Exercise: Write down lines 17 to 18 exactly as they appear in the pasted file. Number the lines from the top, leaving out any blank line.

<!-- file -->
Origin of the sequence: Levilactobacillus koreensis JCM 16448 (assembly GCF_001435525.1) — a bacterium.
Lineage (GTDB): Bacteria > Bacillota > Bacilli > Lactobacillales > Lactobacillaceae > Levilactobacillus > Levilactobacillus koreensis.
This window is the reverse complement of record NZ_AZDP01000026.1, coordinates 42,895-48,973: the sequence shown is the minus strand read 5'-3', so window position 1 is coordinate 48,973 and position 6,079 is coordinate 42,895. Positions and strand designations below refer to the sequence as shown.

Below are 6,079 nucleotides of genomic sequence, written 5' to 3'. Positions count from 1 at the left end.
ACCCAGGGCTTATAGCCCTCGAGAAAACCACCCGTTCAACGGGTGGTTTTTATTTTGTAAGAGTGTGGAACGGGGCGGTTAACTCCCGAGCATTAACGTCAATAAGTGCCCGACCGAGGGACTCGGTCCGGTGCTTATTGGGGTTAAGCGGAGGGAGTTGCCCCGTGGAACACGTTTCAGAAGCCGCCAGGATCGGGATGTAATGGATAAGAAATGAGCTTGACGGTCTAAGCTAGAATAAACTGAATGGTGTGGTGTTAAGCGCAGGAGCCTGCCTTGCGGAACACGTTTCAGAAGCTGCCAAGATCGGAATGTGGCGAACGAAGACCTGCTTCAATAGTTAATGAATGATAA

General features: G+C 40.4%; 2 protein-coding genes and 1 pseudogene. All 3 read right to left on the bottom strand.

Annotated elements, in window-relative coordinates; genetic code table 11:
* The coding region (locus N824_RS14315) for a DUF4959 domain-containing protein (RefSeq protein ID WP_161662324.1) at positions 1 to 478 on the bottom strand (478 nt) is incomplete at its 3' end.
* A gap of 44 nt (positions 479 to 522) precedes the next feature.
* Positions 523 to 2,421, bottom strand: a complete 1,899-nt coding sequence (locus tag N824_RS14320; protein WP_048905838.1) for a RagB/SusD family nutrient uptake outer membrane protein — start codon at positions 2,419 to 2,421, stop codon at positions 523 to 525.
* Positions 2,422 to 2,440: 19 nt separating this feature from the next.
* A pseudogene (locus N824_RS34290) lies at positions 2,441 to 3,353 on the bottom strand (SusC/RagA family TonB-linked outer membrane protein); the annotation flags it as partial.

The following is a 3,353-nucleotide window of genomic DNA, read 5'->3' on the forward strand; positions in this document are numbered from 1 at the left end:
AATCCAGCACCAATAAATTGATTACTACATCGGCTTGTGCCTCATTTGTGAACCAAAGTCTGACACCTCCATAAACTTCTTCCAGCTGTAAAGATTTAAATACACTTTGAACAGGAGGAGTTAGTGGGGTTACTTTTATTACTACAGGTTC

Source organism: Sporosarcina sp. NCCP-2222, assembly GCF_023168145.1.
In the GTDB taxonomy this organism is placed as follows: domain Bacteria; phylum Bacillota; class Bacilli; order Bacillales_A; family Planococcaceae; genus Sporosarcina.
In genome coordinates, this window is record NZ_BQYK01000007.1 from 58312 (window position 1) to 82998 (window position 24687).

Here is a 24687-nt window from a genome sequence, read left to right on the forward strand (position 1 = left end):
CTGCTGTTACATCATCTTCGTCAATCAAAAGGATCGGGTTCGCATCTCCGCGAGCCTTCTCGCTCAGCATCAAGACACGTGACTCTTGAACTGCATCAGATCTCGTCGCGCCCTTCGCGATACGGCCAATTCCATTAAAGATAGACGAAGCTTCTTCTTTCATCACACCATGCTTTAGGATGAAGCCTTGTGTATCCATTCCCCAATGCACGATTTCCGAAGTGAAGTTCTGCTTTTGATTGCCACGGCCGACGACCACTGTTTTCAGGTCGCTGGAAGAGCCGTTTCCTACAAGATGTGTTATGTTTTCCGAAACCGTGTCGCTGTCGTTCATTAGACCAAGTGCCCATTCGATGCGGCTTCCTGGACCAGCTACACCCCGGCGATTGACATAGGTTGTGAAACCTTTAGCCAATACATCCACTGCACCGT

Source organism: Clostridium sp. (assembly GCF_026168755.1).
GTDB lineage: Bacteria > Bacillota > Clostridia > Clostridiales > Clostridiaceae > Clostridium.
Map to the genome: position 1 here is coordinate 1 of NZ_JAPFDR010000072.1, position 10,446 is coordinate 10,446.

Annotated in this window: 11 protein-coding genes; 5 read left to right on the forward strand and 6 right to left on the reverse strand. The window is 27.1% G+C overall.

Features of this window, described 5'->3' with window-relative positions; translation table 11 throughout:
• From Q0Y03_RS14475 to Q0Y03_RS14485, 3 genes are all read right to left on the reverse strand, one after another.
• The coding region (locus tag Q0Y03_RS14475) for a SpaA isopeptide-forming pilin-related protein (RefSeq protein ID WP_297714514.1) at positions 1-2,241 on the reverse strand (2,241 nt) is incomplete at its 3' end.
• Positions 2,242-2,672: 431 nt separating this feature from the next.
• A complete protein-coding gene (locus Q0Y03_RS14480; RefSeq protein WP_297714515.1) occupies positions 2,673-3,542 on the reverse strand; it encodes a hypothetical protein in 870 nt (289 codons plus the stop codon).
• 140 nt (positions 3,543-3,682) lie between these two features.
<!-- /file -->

In genome coordinates, this window is record NZ_BQYK01000007.1 from 58312 (window position 1) to 82998 (window position 24687).

Here is a 24687-nt window from a genome sequence, read left to right on the forward strand (position 1 = left end):